Looking for an Unreal-focused Shader course and any other pointers

Hello, I’ve been working for several years as a real-time 3D modeller across both Unity and Unreal, and I’m now interested in developing a more varied skill set with a view to working on more technical, boundary-pushing projects with a focus on things that are visually captivating and unique. My favorite types of game spaces are either mind-bending escher-esque landscapes, or smooshy, maleable ecologys, and I haven’t been able to get close enough to creating either with a standard 3d asset pipeline. I’m trying to develop the skill set to overcome this, and I feel that has to include more of an ability to develop procedural content and work smartly with shaders.

Around this time last year, I learnt the basics of C# and released a small game in Unity, with the idea that this was the slightly more accessible engine to use for starting to create procedural content, but then Unreal 5 was announced, and I decided to move over and do more or less the same with C++ and Unreal 4, because this looked like a more capable and exciting engine for what I ultimately wanted to create. I can now do basic things in Unreal with C++ and/or blueprints, and I feel like I’m much closer to being able to do some really interesting stuff.

I now feel like the missing part of my toolkit is a solid understanding of shaders, and as I’ve mentioned, most of the tutorials I’ve found on that subject are Unity-focused. I wanted to ask if anyone has suggestions for a shader tutorial series that goes from beginner to advanced in Unreal and with HLSL? I’m also open to any suggestions about the approach I’ve outlined above.

Check out my videos on YouTube (tharle vfx) and those of Ben Cloward - theyre more node based that hills but we’ve both done series on simple and advanced shaders in u4

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If you are looking for information on specific unreal shader graph nodes this playlist by Mathew Wadstein goes through a lot of them.

Thanks for all the suggestions, I’ll take a thorough look through but from first impressions, this isn’t what I’m looking for. I’ve been using the material editor for years and I’m not an expert, but I’d have little problem using it for most of what I can see in these tutorials. What I’m looking for is more of an in-depth explanation of the Unreal render process, and practical examples of how to manipulate this.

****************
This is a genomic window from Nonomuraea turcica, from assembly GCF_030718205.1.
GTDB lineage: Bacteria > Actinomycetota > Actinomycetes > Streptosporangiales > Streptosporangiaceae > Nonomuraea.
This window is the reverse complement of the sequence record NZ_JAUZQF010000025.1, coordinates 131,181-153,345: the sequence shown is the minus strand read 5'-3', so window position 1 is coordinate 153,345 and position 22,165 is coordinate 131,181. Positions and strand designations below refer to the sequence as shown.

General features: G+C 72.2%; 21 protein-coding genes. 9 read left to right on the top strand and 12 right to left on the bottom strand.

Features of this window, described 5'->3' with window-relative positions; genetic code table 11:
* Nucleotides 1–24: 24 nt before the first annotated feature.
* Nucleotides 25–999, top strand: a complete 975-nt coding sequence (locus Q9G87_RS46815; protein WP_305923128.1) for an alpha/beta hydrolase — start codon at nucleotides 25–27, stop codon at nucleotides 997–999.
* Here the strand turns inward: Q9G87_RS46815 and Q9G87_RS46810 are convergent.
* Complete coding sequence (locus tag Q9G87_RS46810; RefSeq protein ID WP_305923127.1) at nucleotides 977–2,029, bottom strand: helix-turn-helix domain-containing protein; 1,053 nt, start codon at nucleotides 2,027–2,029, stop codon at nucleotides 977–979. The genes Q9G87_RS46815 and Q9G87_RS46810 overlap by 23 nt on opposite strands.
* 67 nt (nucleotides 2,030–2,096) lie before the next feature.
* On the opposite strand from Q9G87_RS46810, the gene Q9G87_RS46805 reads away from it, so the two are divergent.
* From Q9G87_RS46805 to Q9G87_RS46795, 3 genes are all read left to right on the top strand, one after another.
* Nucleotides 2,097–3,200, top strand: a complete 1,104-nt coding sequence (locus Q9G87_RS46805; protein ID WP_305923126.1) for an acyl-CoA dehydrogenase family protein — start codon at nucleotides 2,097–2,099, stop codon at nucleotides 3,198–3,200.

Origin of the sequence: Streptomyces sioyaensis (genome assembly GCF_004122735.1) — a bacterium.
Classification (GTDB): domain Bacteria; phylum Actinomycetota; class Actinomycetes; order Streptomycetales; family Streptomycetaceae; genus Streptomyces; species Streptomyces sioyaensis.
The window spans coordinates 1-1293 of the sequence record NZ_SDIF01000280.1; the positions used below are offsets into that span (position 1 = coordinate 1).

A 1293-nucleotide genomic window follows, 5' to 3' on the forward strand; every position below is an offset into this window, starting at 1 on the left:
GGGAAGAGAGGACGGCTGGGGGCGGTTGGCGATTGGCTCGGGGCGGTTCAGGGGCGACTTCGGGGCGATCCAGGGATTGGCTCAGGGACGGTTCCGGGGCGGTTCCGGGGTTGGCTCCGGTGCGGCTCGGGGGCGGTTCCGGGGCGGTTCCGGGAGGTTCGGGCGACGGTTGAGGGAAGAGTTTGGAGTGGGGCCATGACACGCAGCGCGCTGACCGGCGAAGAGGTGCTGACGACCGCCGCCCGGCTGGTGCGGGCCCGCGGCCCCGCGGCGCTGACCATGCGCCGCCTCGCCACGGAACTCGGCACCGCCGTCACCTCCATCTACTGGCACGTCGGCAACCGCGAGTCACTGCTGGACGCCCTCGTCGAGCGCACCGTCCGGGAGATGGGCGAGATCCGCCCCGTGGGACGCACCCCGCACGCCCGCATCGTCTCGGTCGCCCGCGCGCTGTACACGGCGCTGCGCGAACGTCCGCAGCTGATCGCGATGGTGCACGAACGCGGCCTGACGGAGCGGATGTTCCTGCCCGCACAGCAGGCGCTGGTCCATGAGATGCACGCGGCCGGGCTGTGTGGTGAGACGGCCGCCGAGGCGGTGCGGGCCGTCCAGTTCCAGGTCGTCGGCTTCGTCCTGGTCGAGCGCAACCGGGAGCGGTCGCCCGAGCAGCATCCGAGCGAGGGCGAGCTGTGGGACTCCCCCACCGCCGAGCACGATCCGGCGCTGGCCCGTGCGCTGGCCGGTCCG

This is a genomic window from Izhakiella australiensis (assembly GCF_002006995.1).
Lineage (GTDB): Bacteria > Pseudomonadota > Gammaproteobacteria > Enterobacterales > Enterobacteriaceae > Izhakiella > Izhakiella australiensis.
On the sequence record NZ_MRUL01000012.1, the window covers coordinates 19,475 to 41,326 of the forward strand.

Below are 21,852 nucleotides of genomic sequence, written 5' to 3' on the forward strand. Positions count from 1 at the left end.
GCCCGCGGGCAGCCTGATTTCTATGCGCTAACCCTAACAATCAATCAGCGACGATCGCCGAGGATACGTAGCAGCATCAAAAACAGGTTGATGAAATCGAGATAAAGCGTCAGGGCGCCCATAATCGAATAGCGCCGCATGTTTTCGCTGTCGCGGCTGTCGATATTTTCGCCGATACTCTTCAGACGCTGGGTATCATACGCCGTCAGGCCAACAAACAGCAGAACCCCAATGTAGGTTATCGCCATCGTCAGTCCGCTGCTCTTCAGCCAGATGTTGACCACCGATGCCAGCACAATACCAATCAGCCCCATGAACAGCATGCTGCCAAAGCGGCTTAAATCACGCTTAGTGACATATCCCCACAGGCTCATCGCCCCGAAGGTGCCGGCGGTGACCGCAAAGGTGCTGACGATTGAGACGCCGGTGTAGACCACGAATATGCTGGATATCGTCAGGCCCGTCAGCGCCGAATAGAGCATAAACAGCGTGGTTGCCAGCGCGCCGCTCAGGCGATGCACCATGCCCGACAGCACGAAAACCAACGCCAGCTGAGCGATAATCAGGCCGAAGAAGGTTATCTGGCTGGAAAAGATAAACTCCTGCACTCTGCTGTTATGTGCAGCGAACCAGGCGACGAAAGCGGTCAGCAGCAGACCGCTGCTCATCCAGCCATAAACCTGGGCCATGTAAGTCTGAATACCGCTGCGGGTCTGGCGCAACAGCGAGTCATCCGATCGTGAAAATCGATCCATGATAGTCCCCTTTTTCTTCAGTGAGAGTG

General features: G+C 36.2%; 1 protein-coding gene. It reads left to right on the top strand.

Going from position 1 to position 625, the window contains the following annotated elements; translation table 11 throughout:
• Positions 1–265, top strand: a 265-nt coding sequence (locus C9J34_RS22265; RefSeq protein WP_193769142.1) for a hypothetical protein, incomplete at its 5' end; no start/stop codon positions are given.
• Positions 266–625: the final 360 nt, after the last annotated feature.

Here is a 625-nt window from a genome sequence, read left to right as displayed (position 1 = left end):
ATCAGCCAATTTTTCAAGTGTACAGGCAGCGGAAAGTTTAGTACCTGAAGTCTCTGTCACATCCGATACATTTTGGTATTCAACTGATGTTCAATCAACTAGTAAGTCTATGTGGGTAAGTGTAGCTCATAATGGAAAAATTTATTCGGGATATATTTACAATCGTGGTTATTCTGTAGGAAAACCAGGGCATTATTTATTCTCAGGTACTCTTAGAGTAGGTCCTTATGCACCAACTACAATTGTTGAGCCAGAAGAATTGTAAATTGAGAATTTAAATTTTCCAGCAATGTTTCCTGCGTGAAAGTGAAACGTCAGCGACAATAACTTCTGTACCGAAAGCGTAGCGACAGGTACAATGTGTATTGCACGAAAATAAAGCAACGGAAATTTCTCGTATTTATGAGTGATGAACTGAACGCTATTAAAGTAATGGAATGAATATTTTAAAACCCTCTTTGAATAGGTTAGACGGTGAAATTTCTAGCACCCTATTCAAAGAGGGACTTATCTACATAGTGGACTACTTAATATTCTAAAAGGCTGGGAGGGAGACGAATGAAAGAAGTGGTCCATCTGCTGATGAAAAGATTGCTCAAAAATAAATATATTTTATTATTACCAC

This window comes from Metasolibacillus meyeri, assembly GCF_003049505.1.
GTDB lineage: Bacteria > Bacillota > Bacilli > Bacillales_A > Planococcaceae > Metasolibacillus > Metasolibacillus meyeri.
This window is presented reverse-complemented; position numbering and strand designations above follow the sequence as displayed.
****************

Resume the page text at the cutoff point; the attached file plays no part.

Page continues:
I found the following page in the documentation:

This might be the best place for me to start, but over the years I’ve really come to value a well-written tutorial series in getting to grips with new aspects of content creation, particularly where there’s a lot of new concepts, so I’m really hoping that something like that exists already. Apologies if it’s already there in the suggested links and I’ve missed it, but I couldn’t see a lot that looked relevant to what I’m trying to find out about.

I think you might struggle to find anything beyond bits and pieces. Most courses and tutorials tend to focus on materials, even though they aren’t not actually shaders. So if you want to dig into actual shaders, you’ll likelky have to lean heavily on the documentation and specific snippets here and there.

That’s probably not where you want to start – that’s very low-level engine stuff that few people ever touch.

You can do most shader-related work in the Unreal material editor without using HLSL at all. I’d focus on really understanding Unreal materials before going any deeper. They’re pretty similar to materials in other systems, so if you understand those, they should make sense.

Not sure about tutorials; I always just dive in and try to make whatever it is I’m making. Then, I find resources to fill in the details when I need them.

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Thanks for the suggestions, I haven’t looked properly at the material editor for a couple of years so some things might have changed, and also I’m trying to make sure I’ve got all the basics covered as I move towards more complex things. It may be that the material editor is capable of covering everything I want to do, but in the past there’s been points in my work where I’ve got stuck because it simply doesn’t cover enough.

For example, I’m interested in creating and rendering procedural meshes and effects, which I know isn’t just a matter of shaders, but it’d really help to know about that low level shader pipeline you’re talking about. I’ve also wanted to do some fractal based effects and again, I don’t know if material editor will cover everything I want to do there.

Yeah, I understand! Certainly not trying to discourage you from reading the docs. Maybe I should’ve phrased it differently: it’s more of a “right tool for the job” sorta thing.

That particular set of docs is mostly about the dynamic shader compilation system. Unreal has a feature which figures out which shaders it actually needs at any given time, compiles them, and puts them on the GPU. Hooking into that stuff is possible, but… it’s painful. I just spent the last two weeks making a simple change to light functions. There were only three lines of actual HLSL in two shaders; but integrating it took a lot of work. It’s just not designed to be user-extensible.

Modifying engine code is sorta the option of last resort. There’s usually far easier ways of doing things.

For procedural meshes and effects, maybe try Niagara? Niagara is ostensibly a particle system simulator; but in reality, you can pass anything through it. Niagara is usually the go-to system for anything procedural these days. Check out the Niagara levels in the Sample Content pack.

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Thanks for those pointers, would you be able to create something like Townscaper with Niagara?

I think you’d need to generate meshes for something like that.